Reflectors


You don't need to have reflectors to make the cooker work - the simplest ones are just a glazed and insulated box (or even tyre!) - but you get higher temperatures if you use them.  You can have a reflector on anything from just one to all four sides of your cooker, or you can use a reflective funnel.

There's good info on making reflectors like ours here; and info on making a funnel reflector here.


I decided to have four reflectors: two from corflute real estate signs (which are nice and light) and two from cardboard (as I didn't have enough corflute).  I figured out the size using these instructions and glued aluminium foil to them with thinned down white/PVA glue as they describe.

I made them so that the reflector on one of the long sides of the box was permanently attached and the others were separate.  That allows us to pack the cooker down pretty well.  There are loops of cardboard on three sides and the reflectors have cardboard 'tails' that slot into these.  All four reflectors have velcro on their edges so that they are can be firmly attached to each other when in use.

Cooker packed down for storage

Thermometer


We installed a cardboard loo roll tube inside our cooker.  When the cooker's in use, we pop a meat thermometer into the loo roll so we can see the internal temperature.  I've had it up to 150 degrees C!  That's just as good as people get with commercial solar cookers, which are typically rated to somewhere between 125 and 175 degrees C.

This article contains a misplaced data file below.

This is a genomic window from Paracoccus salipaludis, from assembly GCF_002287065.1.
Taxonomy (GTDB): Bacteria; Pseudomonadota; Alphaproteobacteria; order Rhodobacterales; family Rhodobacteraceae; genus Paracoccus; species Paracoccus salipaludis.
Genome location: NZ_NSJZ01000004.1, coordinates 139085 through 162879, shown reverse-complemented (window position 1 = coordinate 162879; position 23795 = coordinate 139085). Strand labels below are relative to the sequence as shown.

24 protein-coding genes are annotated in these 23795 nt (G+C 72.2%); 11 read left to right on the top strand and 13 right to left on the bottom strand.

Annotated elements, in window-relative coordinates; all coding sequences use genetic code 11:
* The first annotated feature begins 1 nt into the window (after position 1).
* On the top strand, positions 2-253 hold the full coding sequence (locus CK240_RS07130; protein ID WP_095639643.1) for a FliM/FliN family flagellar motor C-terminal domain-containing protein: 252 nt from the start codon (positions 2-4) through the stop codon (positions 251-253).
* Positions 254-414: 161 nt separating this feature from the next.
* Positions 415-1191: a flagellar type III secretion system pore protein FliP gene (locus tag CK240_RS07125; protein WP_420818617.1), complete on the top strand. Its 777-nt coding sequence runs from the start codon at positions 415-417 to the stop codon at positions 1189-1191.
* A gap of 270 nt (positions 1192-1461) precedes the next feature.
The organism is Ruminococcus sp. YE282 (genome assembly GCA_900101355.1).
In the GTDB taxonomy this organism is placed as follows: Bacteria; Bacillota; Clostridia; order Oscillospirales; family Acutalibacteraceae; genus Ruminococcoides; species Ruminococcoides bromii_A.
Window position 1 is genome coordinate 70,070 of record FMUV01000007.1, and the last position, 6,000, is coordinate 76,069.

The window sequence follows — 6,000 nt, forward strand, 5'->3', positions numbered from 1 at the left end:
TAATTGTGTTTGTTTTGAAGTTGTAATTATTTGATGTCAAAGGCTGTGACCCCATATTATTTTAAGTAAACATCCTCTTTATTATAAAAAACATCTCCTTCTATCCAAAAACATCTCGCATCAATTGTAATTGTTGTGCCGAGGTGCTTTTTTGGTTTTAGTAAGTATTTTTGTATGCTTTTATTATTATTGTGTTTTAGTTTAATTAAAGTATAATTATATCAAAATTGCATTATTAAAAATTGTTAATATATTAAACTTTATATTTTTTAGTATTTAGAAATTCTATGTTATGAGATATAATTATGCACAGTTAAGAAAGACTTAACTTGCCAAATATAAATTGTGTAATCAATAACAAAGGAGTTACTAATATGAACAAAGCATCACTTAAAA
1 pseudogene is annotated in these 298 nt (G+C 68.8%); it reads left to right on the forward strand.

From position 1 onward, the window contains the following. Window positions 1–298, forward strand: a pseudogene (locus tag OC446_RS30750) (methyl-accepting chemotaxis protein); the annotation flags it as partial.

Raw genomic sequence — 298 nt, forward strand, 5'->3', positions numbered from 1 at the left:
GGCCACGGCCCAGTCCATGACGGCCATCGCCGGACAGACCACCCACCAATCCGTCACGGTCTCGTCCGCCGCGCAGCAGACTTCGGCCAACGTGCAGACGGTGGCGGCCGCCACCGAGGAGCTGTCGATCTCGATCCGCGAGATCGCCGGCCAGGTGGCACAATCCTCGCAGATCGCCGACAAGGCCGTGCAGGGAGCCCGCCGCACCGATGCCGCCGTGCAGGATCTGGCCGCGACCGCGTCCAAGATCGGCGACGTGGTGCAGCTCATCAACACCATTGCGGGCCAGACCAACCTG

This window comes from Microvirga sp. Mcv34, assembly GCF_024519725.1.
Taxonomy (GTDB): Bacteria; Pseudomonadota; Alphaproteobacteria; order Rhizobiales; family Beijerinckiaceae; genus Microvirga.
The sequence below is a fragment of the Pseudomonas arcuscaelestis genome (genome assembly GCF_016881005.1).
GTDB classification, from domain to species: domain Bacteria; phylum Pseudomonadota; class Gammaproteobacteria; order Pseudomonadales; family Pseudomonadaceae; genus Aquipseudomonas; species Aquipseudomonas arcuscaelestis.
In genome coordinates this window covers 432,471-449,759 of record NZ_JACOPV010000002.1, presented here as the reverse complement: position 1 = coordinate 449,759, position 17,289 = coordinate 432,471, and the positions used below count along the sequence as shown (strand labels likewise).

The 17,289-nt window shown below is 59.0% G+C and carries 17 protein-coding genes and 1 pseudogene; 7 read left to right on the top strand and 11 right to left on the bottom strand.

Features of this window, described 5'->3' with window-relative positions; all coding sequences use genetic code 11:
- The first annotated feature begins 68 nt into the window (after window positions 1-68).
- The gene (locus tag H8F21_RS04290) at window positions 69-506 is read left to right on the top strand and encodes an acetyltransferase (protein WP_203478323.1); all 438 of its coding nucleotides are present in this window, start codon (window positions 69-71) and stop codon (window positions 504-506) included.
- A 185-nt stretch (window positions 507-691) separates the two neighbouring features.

The thermometer is in the bottom right of this image

Using the cooker


You need to point the cooker so that the glass lid faces the sun.  We keep a couple of plant pots with the cooker so we can tip it up on an angle to do this.  I then turn the cooker a wee bit every few hours to follow the sun.  You need to tip it on quite a sharp angle in the winter and a much shallower one in the summer.  The closer to the equator you are, the shallower an angle you'll need.

Cooker in use in summer - fairly shallow angle
Cooker in use in winter - very steep angle

Because the cooker works best on an angle (rather than flat on the ground) it's useful to have a bunch of chocks of some kind so you can keep the cooking containers inside the cooker level to the ground.

Note that the solar cooker won't work on a cloudy day.  It will work fine on a cold day (I cooked a great solar pavlova in ours when it was only 10 degrees), but not on a cloudy one.  Unfortunately that means we've basically stopped using ours - properly clear days aren't that common in Auckland!

There are a number of solar cooking recipes here.  You can cook anything that you'd cook in a slow-cooker or crockpot (stews etc.), but I've had good results with baking muffins, brownies and cornbread too as well as both 'scrambled' and hard-boiled eggs and roast vegetables.

To get the best results from your cooker, cook in black containers.  A lot of people cook in glass jars that they've painted black.  We ended up making a large black bag and we put any pots that aren't black inside that when we use the solar cooker.

Lastly, when you cook anything, remember that even though it's just a modified banana box, it's still very hot inside.  Treat it like an oven and use oven mitts when handling the lid or the contents of the box!